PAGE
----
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Historical Background and Evaluation of Marine Protected Areas in the United States

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INTERNATIONAL HISTORY OF MARINE PROTECTED AREAS

The concept of protecting marine areas from fishing and other human activities is not new. In the nonmarket economies of island nations in Oceania (Polynesia, Melanesia, and Micronesia), measures to regulate and manage fisheries have been in use for centuries. These include the closing of fishing or crabbing areas, sometimes for ritual reasons but also for conservation when the ruler decided an area had been overfished or needed protection because it served as a breeding ground for fish that would supply the surrounding reefs (Johannes, 1978). In the broader, global context of conventional fisheries management, Beverton and Holt (1957) provided the first formal description of the use of closed areas in fisheries management. This work was in part inspired by the increase in fish stocks observed in the North Sea after World War II when the fishing grounds were inaccessible because of the presence of mine fields. Since then, fishery managers have used closed areas to allow recovery of overfished stocks, to shelter young fish in nursery grounds, to protect spawning and migrating fish in vulnerable habitats, and to deny access to areas where fish or shellfish are contaminated by pollutants or toxins (Rounsefell, 1975; Iverson, 1996).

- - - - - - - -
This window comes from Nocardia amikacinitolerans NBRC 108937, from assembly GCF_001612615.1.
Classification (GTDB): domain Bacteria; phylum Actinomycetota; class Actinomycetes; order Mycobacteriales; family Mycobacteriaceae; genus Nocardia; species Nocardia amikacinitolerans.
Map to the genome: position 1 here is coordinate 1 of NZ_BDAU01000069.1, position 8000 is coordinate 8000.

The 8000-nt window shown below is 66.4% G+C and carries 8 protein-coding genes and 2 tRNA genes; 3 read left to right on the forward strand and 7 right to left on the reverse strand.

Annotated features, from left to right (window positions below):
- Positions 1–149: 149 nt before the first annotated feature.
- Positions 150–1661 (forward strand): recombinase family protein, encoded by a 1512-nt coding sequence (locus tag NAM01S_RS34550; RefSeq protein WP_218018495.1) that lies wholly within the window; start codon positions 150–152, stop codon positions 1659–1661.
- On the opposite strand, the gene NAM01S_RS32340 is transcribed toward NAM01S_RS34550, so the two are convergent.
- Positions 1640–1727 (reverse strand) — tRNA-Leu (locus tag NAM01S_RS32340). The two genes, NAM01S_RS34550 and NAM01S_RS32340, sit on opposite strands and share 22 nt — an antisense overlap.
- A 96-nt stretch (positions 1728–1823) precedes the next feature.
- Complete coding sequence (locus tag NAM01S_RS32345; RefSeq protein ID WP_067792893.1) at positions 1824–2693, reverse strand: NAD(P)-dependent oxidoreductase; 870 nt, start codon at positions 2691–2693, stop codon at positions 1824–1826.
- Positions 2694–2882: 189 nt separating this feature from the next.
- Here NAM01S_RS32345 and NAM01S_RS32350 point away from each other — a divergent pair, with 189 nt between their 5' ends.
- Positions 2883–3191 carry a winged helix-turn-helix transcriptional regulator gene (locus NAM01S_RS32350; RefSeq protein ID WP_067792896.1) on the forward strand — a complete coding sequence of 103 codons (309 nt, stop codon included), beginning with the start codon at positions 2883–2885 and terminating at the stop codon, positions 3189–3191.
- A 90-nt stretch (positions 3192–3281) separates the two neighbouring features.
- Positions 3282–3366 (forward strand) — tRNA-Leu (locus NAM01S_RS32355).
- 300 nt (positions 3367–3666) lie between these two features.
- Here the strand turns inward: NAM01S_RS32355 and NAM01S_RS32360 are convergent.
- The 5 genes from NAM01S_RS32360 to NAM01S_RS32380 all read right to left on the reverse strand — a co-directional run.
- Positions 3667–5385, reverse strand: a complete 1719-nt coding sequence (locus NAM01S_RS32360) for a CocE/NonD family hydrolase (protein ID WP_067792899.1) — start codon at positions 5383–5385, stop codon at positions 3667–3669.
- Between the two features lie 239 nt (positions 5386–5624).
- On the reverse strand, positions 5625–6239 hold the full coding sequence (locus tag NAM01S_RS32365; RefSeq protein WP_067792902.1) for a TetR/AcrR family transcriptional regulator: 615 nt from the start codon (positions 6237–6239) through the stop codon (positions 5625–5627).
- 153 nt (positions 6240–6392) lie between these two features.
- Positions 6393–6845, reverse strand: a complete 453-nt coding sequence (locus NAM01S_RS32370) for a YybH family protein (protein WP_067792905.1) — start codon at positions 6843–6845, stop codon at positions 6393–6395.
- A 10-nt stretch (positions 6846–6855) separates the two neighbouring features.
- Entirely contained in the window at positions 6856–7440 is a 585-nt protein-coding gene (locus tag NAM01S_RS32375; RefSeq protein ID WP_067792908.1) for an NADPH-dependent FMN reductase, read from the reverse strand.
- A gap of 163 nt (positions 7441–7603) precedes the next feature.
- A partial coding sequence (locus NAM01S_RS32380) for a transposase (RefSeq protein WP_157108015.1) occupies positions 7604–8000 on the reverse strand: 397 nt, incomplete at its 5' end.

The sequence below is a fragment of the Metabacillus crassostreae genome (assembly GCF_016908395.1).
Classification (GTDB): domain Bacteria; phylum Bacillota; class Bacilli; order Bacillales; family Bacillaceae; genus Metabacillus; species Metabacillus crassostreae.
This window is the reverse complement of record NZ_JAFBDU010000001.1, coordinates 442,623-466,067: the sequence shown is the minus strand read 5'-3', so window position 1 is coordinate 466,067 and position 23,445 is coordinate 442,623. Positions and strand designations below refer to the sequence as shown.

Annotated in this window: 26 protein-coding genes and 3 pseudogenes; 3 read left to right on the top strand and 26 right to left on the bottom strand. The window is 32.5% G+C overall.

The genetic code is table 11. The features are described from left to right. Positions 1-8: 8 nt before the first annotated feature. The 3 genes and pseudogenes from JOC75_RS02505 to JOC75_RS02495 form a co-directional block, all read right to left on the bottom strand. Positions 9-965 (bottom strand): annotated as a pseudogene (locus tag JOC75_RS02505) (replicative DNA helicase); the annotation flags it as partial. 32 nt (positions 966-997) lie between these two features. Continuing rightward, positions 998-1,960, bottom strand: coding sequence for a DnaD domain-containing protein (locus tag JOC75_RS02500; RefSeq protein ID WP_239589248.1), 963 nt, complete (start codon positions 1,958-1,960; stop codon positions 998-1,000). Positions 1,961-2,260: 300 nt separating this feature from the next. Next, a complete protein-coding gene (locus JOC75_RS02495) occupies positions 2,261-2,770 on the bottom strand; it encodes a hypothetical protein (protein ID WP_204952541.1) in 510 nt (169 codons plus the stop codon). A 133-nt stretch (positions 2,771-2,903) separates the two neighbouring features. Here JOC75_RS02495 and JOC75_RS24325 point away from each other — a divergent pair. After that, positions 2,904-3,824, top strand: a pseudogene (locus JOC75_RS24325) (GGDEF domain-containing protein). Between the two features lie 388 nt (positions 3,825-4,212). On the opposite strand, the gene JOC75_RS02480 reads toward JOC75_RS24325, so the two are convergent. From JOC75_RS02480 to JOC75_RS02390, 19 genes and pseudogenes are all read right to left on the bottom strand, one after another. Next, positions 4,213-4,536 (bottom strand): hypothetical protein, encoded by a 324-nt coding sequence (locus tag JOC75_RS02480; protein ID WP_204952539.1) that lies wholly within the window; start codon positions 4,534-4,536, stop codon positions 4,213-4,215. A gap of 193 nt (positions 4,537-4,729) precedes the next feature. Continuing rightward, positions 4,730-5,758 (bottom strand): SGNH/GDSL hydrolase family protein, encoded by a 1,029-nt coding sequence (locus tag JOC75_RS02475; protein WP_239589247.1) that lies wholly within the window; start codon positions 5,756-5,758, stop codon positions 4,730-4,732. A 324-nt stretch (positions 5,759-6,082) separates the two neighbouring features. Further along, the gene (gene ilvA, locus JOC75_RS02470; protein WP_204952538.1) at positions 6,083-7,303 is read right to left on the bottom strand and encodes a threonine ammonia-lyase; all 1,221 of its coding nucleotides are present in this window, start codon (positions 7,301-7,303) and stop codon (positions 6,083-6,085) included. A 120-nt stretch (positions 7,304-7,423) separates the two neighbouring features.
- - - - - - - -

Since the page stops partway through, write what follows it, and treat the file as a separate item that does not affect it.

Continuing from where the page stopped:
During the 1950s and early 1960s, as marine ecosystems became more heavily exploited by fishing and affected by other human activities, the need to devise methods to manage and protect marine environments and resources became more apparent. Over the last 20 years, many ocean areas served as de facto reserves



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Page 145 8 Historical Background and Evaluation of Marine Protected Areas in the United States ~ enlarge ~ INTERNATIONAL HISTORY OF MARINE PROTECTED AREAS The concept of protecting marine areas from fishing and other human activities is not new. In the nonmarket economies of island nations in Oceania (Polynesia, Melanesia, and Micronesia), measures to regulate and manage fisheries have been in use for centuries. These include the closing of fishing or crabbing areas, sometimes for ritual reasons but also for conservation when the ruler decided an area had been overfished or needed protection because it served as a breeding ground for fish that would supply the surrounding reefs (Johannes, 1978). In the broader, global context of conventional fisheries management, Beverton and Holt (1957) provided the first formal description of the use of closed areas in fisheries management. This work was in part inspired by the increase in fish stocks observed in the North Sea after World War II when the fishing grounds were inaccessible because of the presence of mine fields. Since then, fishery managers have used closed areas to allow recovery of overfished stocks, to shelter young fish in nursery grounds, to protect spawning and migrating fish in vulnerable habitats, and to deny access to areas where fish or shellfish are contaminated by pollutants or toxins (Rounsefell, 1975; Iverson, 1996). During the 1950s and early 1960s, as marine ecosystems became more heavily exploited by fishing and affected by other human activities, the need to devise methods to manage and protect marine environments and resources became more apparent. Over the last 20 years, many ocean areas served as de facto reserves